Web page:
Study finds microplastics in all sea turtle species
Handout photo dated and released Jul. 11, 2013 by Greenpeace shows a green sea turtle swimming in coral gardens of the Marine Protected Area (MPA) of Apo Island in Dauin town, Negros Oriental, Philippines. EPA-EFE FILE/STEVE DE NEEF/GREENPEACE/HANDOUT
Aquarists perform a routine health check on rehabilitating sea turtle 'Blair' as part of World Turtle Day at the SEA LIFE Melbourne Aquarium in Melbourne, Victoria, Australia, May 23, 2014. EPA-EFE FILE/JULIAN SMITH AUSTRALIA AND NEW ZEALAND OUT
A photo available on Nov. 22, 2016 shows lora turtles (Lepidochelys olivacea) arriving on a beach at the Ostional National Wildlife Refuge (RNVSO) in Guanacaste, North Pacific Coast of Costa Rica, Nov. 21, 2016. EPA-EFE FILE/Jeffrey Arguedas
Sydney, Australia, Dec 5 (efe-epa).– Tests carried out on more than 100 sea turtles in the Pacific and Atlantic Oceans and the Mediterranean Sea revealed they all had microplastics in their stomachs, according to a study published on Wednesday.
"Ingestion of plastics is not the main threat to the species, but its presence in every turtle is a concern," said James Cook University (JCU) Associate Professor and study researcher Mark Hamman.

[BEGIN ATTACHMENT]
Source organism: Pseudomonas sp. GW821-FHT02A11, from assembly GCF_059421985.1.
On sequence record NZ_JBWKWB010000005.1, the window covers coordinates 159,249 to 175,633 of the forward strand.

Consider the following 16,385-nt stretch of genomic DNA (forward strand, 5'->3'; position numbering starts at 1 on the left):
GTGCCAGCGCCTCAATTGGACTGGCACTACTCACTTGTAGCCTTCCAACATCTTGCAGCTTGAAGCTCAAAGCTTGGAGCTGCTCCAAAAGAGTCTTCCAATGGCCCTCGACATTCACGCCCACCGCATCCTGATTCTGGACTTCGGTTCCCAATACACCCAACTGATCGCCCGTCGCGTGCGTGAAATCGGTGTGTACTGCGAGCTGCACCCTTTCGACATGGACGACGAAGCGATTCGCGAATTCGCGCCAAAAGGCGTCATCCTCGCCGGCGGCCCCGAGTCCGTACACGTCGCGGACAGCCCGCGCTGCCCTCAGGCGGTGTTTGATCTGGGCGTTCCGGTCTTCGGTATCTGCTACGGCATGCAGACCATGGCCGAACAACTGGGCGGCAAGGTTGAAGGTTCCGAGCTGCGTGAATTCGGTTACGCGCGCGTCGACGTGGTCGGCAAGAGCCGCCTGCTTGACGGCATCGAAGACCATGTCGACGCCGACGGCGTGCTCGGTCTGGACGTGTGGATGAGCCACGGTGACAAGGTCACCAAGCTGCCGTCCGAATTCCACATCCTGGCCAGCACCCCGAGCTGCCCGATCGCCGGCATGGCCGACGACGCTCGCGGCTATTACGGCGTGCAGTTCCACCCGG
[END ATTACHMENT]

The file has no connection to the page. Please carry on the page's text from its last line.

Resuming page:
The scientists found more than 800 synthetic particles in the 102 turtles analyzed, but their number could be 20 times greater since they only analyzed part of the stomach of these animals, according to a statement from the JCU.
The turtles with the most synthetic particles were in the Mediterranean, according to the study published in the journal Global Change Biology and led by researchers from the University of Exeter and Plymouth Marine Laboratory, in collaboration with the Greenpeace Research Laboratories.
Hamman said the effects on turtles of ingesting microplastics are unknown but said the youngest turtles would be the most vulnerable.
Microplastics come from larger items such as bags or bottles, from microbeads in exfoliating creams, gels, toothpaste and detergents, or from fibers in clothing, tires, cigarette filters and fishing nets. They are so small that they cannot be removed by water treatment.
"Their small size means they can pass through the gut without causing a blockage, as is frequently reported with larger plastic fragments,” said Dr Emily Duncan from the University of Exeter.
"They may possibly carry contaminants, bacteria or viruses, or they may affect the turtle at a cellular or subcellular level," the biologist added.
Experts still don't know how these synthetic particles get into turtles, although the likely sources are polluted seawater and sediments, and eating via prey or plants.
According to the United Nations, eight million tons of plastic are dumped into the oceans each year, threatening marine and human life and destroying natural ecosystems.